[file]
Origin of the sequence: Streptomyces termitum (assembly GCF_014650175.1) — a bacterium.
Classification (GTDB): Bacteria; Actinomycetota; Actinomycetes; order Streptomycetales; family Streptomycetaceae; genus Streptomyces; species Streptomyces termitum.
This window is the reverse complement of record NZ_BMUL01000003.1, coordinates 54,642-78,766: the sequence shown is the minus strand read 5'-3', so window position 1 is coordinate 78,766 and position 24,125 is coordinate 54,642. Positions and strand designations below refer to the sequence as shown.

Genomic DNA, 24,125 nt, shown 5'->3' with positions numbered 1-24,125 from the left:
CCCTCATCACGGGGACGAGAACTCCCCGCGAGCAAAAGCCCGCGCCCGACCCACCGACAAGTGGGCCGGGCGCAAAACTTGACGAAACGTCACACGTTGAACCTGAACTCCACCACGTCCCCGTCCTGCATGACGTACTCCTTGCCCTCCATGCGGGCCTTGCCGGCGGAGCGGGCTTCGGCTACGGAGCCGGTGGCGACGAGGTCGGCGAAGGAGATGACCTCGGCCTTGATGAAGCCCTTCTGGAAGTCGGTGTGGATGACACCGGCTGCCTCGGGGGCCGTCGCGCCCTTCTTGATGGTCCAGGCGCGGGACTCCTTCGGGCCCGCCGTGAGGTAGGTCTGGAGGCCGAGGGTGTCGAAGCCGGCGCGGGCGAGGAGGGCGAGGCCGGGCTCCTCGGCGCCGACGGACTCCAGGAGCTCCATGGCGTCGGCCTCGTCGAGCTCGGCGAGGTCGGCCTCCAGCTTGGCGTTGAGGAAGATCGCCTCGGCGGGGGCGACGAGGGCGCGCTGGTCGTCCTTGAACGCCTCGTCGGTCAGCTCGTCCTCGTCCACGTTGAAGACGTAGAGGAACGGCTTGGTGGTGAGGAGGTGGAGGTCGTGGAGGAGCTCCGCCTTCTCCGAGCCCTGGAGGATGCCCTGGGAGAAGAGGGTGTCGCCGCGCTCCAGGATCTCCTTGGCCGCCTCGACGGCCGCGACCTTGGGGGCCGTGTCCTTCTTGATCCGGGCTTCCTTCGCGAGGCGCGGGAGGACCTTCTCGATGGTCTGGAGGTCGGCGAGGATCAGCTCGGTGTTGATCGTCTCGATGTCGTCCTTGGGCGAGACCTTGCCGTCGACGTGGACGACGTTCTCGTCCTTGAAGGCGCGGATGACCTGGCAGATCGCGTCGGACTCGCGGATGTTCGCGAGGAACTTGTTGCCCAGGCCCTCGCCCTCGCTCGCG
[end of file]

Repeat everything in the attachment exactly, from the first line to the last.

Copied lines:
Origin of the sequence: Streptomyces termitum (assembly GCF_014650175.1) — a bacterium.
Classification (GTDB): Bacteria; Actinomycetota; Actinomycetes; order Streptomycetales; family Streptomycetaceae; genus Streptomyces; species Streptomyces termitum.
This window is the reverse complement of record NZ_BMUL01000003.1, coordinates 54,642-78,766: the sequence shown is the minus strand read 5'-3', so window position 1 is coordinate 78,766 and position 24,125 is coordinate 54,642. Positions and strand designations below refer to the sequence as shown.

Genomic DNA, 24,125 nt, shown 5'->3' with positions numbered 1-24,125 from the left:
CCCTCATCACGGGGACGAGAACTCCCCGCGAGCAAAAGCCCGCGCCCGACCCACCGACAAGTGGGCCGGGCGCAAAACTTGACGAAACGTCACACGTTGAACCTGAACTCCACCACGTCCCCGTCCTGCATGACGTACTCCTTGCCCTCCATGCGGGCCTTGCCGGCGGAGCGGGCTTCGGCTACGGAGCCGGTGGCGACGAGGTCGGCGAAGGAGATGACCTCGGCCTTGATGAAGCCCTTCTGGAAGTCGGTGTGGATGACACCGGCTGCCTCGGGGGCCGTCGCGCCCTTCTTGATGGTCCAGGCGCGGGACTCCTTCGGGCCCGCCGTGAGGTAGGTCTGGAGGCCGAGGGTGTCGAAGCCGGCGCGGGCGAGGAGGGCGAGGCCGGGCTCCTCGGCGCCGACGGACTCCAGGAGCTCCATGGCGTCGGCCTCGTCGAGCTCGGCGAGGTCGGCCTCCAGCTTGGCGTTGAGGAAGATCGCCTCGGCGGGGGCGACGAGGGCGCGCTGGTCGTCCTTGAACGCCTCGTCGGTCAGCTCGTCCTCGTCCACGTTGAAGACGTAGAGGAACGGCTTGGTGGTGAGGAGGTGGAGGTCGTGGAGGAGCTCCGCCTTCTCCGAGCCCTGGAGGATGCCCTGGGAGAAGAGGGTGTCGCCGCGCTCCAGGATCTCCTTGGCCGCCTCGACGGCCGCGACCTTGGGGGCCGTGTCCTTCTTGATCCGGGCTTCCTTCGCGAGGCGCGGGAGGACCTTCTCGATGGTCTGGAGGTCGGCGAGGATCAGCTCGGTGTTGATCGTCTCGATGTCGTCCTTGGGCGAGACCTTGCCGTCGACGTGGACGACGTTCTCGTCCTTGAAGGCGCGGATGACCTGGCAGATCGCGTCGGACTCGCGGATGTTCGCGAGGAACTTGTTGCCCAGGCCCTCGCCCTCGCTCGCG